How to Eat Peking Duck in Beijing
How To: It's a feast fit for emperors. But as Diana Kuan explains, there's more to devouring the iconic dish than you might think.
11.29.07 | 11:29 AM ET
The situation: After a long day of roaming the Forbidden City, you want nothing more than a sit-down meal. No visit to Beijing is complete without a Peking duck dinner, a decadent meal ideal for ending the day. But for the beginner, this feast of poultry, pancakes and condiments can be tricky to navigate. You need a Peking duck primer.
The basics: Legend has it that Peking kao ya was a favorite of the imperial court. As early as the 14th and 15th centuries, chefs from all over China went to Peking (now Beijing) to cook for the emperors. In the late 1800s, the public got its first whiff of the dish when chefs began opening restaurants outside palace walls.
While most original Peking-style foods have been relegated to the annals of history, Peking duck remains the focus of Beijing’s banquet halls. Top Peking duck restaurants use specially bred birds and employ chefs who specialize in duck preparation. The process is lengthy and complicated: Chefs blow air under the skin to separate it from the fat, then brush the duck with a sugary syrup and spices. They then soak it in boiling water and hang it to dry for up to a day to ensure a crispy skin. Finally, they roast the duck.
Where to go: Open up any of the free English publications—That’s Beijing or TimeOut Beijing—and you’ll find a slew of ads for restaurants specializing in Peking duck. Locals differ on their picks for the best duck in town. Many rave about Quanjude Roast Duck Restaurant (32 Qianmen Dajie, Chongwen), a seven-story palace, which has been roasting for the public since 1864 and now has several other locations around Beijing. Da Dong (Building 3, Tuanjiehu Beikou, Chaoyang) in the embassy district is a white tablecloth spot popular with the embassy set.
If your restaurant preferences skew toward the tiny and hard to find, Liqun Roast Duck Restaurant (11 Beixiangfeng Hutong, Chongwen) is a good bet. Reaching it requires meandering through narrow hutong alleyways, which can be an exhilarating pre-dinner adventure. The reward is a feast in a courtyard garden for a fraction of the price of larger restaurants.
To avoid a lengthy wait at hot spots like Quanjude and Da Dong, call at least a day before to reserve a table. At less popular restaurants, you can often simply show up.
How to order: An average-sized duck will feed up to 8 or 10 people. Single diners and couples can sometimes order half ducks, or take home a lot of doggy bags (ducky bags?).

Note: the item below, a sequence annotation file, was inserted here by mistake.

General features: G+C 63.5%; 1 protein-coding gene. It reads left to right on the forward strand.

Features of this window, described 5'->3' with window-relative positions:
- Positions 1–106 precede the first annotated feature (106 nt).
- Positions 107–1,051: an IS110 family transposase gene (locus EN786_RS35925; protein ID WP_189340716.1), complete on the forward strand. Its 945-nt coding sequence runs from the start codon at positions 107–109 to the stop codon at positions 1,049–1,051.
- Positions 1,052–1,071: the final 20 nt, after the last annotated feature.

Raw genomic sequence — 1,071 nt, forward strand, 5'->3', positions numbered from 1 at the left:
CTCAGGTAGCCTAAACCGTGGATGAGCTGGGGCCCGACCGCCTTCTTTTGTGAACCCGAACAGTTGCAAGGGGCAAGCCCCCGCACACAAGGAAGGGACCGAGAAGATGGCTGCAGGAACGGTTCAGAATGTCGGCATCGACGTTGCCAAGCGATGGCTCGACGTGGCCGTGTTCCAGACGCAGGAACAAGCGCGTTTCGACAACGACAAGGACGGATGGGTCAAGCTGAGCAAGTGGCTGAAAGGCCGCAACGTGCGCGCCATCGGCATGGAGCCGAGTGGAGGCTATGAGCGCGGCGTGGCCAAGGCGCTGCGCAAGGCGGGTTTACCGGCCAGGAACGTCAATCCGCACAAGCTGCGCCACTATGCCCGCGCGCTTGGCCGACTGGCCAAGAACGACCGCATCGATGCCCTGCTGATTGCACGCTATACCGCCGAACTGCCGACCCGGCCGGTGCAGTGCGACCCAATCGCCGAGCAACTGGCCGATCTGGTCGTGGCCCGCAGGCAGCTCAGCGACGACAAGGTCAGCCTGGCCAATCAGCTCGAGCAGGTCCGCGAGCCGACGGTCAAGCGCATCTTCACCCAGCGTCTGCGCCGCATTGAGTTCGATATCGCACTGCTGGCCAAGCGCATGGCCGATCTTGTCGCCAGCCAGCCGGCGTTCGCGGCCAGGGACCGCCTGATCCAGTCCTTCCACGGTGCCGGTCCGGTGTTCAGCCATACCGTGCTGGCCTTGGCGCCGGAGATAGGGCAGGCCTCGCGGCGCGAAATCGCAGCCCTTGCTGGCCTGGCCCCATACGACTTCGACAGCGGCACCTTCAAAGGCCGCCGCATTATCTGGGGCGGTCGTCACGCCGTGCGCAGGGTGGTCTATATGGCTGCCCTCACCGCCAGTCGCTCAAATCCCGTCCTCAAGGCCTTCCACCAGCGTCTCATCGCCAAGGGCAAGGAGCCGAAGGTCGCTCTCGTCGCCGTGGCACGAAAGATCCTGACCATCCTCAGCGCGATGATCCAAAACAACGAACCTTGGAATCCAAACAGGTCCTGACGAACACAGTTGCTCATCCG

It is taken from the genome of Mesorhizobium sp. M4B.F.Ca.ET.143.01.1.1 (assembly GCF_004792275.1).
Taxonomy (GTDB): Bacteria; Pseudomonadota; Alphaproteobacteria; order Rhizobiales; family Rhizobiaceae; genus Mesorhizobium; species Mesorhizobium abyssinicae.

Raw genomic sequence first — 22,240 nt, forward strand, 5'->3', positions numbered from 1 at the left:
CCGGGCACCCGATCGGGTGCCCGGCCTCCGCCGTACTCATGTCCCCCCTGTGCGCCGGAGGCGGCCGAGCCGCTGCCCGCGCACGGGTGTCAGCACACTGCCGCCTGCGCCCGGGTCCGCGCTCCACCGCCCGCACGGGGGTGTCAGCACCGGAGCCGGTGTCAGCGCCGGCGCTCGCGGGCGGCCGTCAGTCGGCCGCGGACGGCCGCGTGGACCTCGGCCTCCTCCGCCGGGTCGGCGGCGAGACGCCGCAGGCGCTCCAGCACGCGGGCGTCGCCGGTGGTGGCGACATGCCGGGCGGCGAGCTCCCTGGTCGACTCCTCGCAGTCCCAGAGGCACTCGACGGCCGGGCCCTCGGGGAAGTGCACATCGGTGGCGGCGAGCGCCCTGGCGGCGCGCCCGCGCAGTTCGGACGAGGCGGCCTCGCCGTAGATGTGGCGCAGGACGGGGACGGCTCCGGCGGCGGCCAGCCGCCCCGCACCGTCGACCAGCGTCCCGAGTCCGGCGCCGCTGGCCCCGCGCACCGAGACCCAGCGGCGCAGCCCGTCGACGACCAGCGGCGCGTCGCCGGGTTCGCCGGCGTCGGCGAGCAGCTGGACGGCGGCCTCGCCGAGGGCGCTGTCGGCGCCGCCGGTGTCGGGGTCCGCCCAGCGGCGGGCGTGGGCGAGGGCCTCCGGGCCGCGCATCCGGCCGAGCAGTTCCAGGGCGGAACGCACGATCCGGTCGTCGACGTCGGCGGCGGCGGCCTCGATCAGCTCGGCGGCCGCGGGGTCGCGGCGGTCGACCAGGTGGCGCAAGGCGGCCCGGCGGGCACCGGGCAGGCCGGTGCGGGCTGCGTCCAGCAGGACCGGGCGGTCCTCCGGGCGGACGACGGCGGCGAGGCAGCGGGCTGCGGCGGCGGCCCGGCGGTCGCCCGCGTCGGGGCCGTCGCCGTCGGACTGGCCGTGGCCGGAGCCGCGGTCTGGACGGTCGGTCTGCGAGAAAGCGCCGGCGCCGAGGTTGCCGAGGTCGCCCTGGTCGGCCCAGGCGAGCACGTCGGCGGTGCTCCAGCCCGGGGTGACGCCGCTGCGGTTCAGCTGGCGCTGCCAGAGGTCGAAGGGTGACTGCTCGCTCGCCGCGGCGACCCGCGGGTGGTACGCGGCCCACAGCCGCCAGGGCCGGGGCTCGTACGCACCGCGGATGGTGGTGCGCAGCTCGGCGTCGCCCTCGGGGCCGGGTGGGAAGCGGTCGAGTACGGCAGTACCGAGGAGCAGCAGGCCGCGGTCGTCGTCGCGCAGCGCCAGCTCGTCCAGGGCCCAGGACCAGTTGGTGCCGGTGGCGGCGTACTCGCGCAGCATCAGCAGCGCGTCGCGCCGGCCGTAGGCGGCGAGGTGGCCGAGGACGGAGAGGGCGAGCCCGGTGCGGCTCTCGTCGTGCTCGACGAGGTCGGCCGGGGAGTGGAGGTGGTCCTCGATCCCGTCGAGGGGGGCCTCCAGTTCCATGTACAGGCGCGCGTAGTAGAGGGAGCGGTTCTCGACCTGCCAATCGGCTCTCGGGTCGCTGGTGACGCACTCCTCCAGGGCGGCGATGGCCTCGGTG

Etiquette: A chef will arrive with your duck and carve it. Carving is an art form; a skilled chef can carve up to 120 slices in four or five minutes, with at least a sliver of deep red skin on each piece to strike a balance between succulence and crunchiness. Watch closely and compliment his carving skills. Don’t be afraid to applaud when he finishes.
Eat like an expert: It’s polite to first serve a few slices of duck to your guests, then serve yourself. Don’t stick to just the leaner parts of the duck. Savor the skin.
The basic ingredients for wrapping the duck include crepe-like pancakes, scallions, cucumbers and a hoisin (plum) sauce. Spread a thin layer of plum sauce over a pancake. Add a few slivers of scallion and cucumber, then one or two slices of duck. Fold the bottom and side flaps of the pancake. The ingredients should poke out the open top, and you should be able to munch on the finished wrap with one hand, as you would a burrito.
Note, too, that the Chinese don’t like to waste anything, especially food, and chefs can get very creative with parts Westerners will consider extraneous. Popular side dishes include boiled duck liver, shredded duck wings, seasoned duck feet, even fried duck hearts. Eat these sans pancake, and try other condiments such as pickled vegetables, crushed garlic and white sugar. If you’re squeamish, opt for vegetable or seafood sides, or duck in spring rolls and steamed buns. Soup prepared with the leftover bones of the duck are also common.
Wash it down: Local beers such as Yanjing Beer and Beijing Beer go great with Peking duck, though the Chinese are also fond of soda at large dinners. In the past few years Chinese wines like Great Wall and Grace Vineyards have become popular with locals. If you have Chinese hosts, they may also order a strong liquor, like the distilled rice wine baijiu, for a toast. Whether you go for the potent stuff or drink something non-alcoholic, just remember to wish everyone “gan bei,”—literally, “empty glasses.”
Then proceed to empty your plate.